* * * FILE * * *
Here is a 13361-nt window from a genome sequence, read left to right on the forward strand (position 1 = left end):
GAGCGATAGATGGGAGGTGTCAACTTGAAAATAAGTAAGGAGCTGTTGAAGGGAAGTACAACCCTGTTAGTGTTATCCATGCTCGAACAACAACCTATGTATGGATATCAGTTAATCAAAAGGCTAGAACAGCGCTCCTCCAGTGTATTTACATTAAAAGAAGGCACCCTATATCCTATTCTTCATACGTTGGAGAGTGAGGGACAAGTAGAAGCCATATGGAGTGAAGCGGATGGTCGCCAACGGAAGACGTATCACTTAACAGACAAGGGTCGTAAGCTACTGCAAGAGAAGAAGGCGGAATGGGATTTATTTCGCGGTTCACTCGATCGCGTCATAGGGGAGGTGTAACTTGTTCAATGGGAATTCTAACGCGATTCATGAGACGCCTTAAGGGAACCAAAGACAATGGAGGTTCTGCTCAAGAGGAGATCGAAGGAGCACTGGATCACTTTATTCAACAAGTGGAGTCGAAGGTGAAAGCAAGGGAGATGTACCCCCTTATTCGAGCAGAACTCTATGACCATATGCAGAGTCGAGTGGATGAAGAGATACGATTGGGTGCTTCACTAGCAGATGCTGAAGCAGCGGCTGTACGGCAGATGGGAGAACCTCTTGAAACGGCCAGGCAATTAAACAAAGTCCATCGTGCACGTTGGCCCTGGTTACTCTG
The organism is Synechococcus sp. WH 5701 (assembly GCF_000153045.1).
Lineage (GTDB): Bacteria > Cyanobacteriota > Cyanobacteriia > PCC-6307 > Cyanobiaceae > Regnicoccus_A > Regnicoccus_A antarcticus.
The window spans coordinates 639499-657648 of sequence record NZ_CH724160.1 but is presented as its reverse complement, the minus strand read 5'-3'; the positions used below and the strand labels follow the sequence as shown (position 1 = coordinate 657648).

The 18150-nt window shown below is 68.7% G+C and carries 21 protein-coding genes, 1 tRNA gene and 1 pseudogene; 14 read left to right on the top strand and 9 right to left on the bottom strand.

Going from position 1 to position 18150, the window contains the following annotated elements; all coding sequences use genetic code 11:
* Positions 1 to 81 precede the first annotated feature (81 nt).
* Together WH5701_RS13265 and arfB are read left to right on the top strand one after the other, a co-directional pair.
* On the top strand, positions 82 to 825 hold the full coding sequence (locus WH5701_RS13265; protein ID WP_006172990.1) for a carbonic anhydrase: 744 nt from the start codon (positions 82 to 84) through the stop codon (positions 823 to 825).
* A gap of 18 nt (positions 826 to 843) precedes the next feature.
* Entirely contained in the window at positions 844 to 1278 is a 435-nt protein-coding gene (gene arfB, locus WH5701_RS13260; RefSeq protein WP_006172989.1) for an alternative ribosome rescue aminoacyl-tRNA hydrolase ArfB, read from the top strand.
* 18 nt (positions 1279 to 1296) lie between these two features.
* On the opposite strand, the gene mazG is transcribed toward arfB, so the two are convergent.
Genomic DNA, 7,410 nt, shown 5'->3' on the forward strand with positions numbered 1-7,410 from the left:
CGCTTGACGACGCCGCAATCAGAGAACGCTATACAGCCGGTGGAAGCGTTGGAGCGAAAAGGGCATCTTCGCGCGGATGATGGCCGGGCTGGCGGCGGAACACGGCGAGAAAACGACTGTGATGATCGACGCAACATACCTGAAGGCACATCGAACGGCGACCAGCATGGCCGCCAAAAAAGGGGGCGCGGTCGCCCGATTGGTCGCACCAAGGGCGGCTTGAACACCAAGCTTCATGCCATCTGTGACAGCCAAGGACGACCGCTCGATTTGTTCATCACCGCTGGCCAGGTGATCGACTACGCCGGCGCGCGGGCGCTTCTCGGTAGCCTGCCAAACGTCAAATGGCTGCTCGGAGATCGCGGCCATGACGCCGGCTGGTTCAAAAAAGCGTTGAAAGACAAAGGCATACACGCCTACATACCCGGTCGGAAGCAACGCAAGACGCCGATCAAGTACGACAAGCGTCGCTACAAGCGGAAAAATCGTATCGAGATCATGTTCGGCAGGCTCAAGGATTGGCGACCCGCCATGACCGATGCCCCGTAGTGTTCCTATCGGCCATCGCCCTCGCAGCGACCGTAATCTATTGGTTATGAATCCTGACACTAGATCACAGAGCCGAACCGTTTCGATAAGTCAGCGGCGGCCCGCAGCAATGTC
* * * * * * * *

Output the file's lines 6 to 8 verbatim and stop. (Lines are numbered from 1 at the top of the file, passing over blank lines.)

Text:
The 18150-nt window shown below is 68.7% G+C and carries 21 protein-coding genes, 1 tRNA gene and 1 pseudogene; 14 read left to right on the top strand and 9 right to left on the bottom strand.

Going from position 1 to position 18150, the window contains the following annotated elements; all coding sequences use genetic code 11:
* Positions 1 to 81 precede the first annotated feature (81 nt).